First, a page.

It is colossally unfair to put a second-year quarterback's name in the same sentence as the two greatest to play the game.
But if you watched Joe Burrow on Saturday night, when he was sacked nine times and hit 13, yet still had the calm to stand in the pocket and deliver a 19-yard pass to put the Cincinnati Bengals in game-winning field-goal range, it was hard not to see Joe Montana and Tom Brady.
The stage, the pressure, the stakes. And Burrow stepped up into the pocket and found super rookie Ja'Marr Chase on the right sideline, arguably the biggest pass of his young NFL career.
Three plays later, another Cincinnati rookie, kicker Evan McPherson, nailed a 52-yard field goal as time expired to give the Bengals a 19-16 win against Tennessee and send the team to the AFC championship for the first time since the 1988 season.
It has been a postseason of firsts for these Bengals: first playoff win in 31 years, first road playoff win ever (the team was 0-7 before Saturday). Maybe it's their youth, maybe it's finally the franchise's time.
Maybe it's Burrow.
Being a starting NFL quarterback is one thing. Lots of teams have QBs who make enough plays to win at this level. The team the Bengals beat Saturday, the Titans, got to the No. 1 seed in the AFC with one of those quarterbacks. Ryan Tannehill's third-quarter touchdown pass to A.J. Brown in the front right corner of the end zone was a thing of beauty. But Tannehill also had three interceptions in the game, one on the first play and one on his last play, with a batted-ball pick in between.
But exceedingly few quarterbacks can be the reason why a team wins, through unflappable confidence that covers everyone in the huddle with them, flawless playmaking when it's most needed, the ability to have perfect clarity in the moments things are most hectic.
The Titans had the ball at their own 19 with two minutes to play and were nearing midfield when a Tannehill pass intended for Nick Westbrook-Ikhine was broken up by cornerback Eli Apple and intercepted by linebacker Logan Wilson.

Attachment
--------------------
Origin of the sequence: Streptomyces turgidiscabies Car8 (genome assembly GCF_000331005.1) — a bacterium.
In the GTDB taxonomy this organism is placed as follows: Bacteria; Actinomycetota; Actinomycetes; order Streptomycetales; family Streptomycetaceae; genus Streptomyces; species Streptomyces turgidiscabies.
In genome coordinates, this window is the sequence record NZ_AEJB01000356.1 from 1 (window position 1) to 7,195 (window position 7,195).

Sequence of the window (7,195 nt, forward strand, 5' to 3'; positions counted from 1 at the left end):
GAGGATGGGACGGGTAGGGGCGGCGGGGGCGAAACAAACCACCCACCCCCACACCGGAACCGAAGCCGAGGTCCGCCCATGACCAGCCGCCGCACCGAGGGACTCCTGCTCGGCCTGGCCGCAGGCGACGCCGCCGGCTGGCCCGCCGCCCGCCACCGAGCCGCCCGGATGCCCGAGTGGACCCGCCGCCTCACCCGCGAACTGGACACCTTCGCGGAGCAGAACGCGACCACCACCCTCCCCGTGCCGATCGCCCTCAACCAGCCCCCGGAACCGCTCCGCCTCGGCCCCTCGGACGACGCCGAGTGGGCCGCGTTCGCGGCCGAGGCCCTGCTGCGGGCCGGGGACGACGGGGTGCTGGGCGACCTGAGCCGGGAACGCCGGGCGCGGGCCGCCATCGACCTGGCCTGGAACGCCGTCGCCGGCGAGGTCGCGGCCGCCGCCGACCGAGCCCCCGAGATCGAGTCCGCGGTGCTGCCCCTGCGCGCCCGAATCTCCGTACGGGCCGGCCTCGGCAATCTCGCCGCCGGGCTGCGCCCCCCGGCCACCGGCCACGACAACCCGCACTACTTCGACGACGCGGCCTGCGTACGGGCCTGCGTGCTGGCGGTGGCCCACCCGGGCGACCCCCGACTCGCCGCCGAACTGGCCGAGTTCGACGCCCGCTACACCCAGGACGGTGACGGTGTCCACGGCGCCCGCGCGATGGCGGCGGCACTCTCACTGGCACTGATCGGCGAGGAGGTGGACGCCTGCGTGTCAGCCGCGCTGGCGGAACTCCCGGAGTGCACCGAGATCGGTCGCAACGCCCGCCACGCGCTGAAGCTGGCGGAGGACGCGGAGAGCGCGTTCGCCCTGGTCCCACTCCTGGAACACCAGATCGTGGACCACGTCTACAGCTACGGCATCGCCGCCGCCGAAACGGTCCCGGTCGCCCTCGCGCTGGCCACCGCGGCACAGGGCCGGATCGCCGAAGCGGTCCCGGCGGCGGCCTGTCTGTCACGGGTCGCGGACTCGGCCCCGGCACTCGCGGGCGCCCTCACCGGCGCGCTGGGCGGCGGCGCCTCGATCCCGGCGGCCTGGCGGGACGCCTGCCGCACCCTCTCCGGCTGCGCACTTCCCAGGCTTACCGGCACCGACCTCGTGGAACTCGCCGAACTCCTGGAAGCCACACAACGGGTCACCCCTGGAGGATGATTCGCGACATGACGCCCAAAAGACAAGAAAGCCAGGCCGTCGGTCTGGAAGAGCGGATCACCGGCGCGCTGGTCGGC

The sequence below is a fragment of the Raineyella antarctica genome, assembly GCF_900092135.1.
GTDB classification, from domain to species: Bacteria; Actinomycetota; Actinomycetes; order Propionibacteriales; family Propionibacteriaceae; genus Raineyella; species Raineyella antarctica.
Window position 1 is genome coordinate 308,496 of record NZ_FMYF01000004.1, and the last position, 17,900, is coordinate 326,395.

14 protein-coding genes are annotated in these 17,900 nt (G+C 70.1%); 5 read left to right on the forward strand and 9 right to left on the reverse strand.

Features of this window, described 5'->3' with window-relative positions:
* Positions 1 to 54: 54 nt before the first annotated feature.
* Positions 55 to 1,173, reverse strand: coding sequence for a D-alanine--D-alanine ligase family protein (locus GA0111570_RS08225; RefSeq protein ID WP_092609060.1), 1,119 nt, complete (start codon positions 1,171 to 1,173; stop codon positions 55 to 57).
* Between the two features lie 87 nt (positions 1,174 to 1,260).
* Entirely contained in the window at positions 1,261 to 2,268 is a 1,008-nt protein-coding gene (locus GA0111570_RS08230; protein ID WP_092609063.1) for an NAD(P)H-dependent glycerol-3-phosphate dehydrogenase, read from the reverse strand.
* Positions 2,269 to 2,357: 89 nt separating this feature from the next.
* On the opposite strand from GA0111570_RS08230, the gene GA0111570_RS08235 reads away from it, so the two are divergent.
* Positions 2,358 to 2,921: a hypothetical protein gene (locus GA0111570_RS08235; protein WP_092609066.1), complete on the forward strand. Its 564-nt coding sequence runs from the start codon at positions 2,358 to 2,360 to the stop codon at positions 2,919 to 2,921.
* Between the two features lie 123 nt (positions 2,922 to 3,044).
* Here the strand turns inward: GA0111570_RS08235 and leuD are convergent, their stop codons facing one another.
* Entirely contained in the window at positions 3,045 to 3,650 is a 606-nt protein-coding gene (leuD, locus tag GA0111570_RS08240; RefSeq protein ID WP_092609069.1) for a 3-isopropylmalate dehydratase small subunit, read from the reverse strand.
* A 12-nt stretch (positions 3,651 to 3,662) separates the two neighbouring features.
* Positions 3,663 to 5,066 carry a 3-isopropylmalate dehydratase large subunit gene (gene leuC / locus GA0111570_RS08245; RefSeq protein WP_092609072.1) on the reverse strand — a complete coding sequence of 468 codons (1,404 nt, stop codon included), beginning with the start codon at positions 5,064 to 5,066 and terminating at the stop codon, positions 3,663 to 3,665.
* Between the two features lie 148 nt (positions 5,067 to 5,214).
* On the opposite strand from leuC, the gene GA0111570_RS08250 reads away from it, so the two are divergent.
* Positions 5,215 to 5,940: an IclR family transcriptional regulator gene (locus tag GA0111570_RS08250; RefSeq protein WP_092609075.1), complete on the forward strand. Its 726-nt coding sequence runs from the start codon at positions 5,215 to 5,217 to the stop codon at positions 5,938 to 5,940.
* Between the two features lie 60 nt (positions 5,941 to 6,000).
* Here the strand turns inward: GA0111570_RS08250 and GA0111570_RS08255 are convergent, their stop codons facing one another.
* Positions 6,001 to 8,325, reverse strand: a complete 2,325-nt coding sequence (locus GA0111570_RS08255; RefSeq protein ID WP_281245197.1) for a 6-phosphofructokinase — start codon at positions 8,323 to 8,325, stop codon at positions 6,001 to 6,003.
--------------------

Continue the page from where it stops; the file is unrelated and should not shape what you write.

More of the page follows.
The line of scrimmage was the Cincinnati 47, and Burrow had less than 20 seconds to get the Bengals into field-goal range. He got them there in one play.
Chase and head coach Zac Taylor told reporters that before that last key pass, Burrow read Tennessee's defensive signal and made a protection adjustment, making the throw possible.
It's easy to say that's Burrow's job in that moment, but how many other quarterbacks can do that? Especially when they're just two seasons in and, oh by the way, 14 months to the day removed from a frightening torn ACL? After they've been battered for a whole game?
In fairness to the Bengals' line, not all of the sacks were on that group; at least a couple were on Burrow. Regardless, he completed 75.7 percent of 37 pass attempts for 348 yards. According to NFL NextGen Stats, he averaged 10.5 yards per on the 31 attempts he didn't face pressure.
Burrow isn't the only cool customer in Cincinnati. According to teammates, after taking a couple of practice swings and as he was headed onto the field for his kick, McPherson looked at backup quarterback Brandon Allen and said, "Well, looks like we're going to the AFC championship game."
McPherson was 4-for-4 on field goals against the Titans, and with a 54-yarder and 52-yarder in the game, he's now 11-for-13 from 50-plus this season.
Like Montana and Brady, Burrow doesn't have off-the-chart physical gifts, though that pre-draft knock that he didn't have great arm strength has been proven wrong since he has been reunited with his LSU teammate Chase, who can outrun almost anyone and catch almost anything if you get it close enough to him.
But the mental part of the game, the gift that is more important than any physical trait, Burrow has that. And he has that intangible "it" factor, impossible to define but unmistakable when you see it in action. Montana once broke the tension of a Super Bowl huddle by pointing out comedian John Candy in the stands. Robert Kraft likes to say that after the Patriots chose Brady 199th in the 2000 draft he crossed paths with the club owner and declared himself the best decision the franchise had ever made.
Burrow is starting to voice the same kind of swagger.
Though this is a playoff run Cincinnati fans haven't seen in three decades, Burrow doesn't want to hear it. He doesn't want to talk about franchise history, at least not incremental history. He said after the wild-card win over the Raiders that he expected the Bengals would move on. There has been a "why not us?" sentiment around the team, but Burrow doesn't want to hear that anymore.
"I'm tired of the underdog narrative," he said Saturday night. "We're a really, really good team. We're here to make noise. Teams are going to have to pay attention to us. We're a really good team with really good players and coaches and we're coming for it all."
Burrow's point: It's us. He knows he can get them there. His teammates believe him. The rest of us get to watch the show.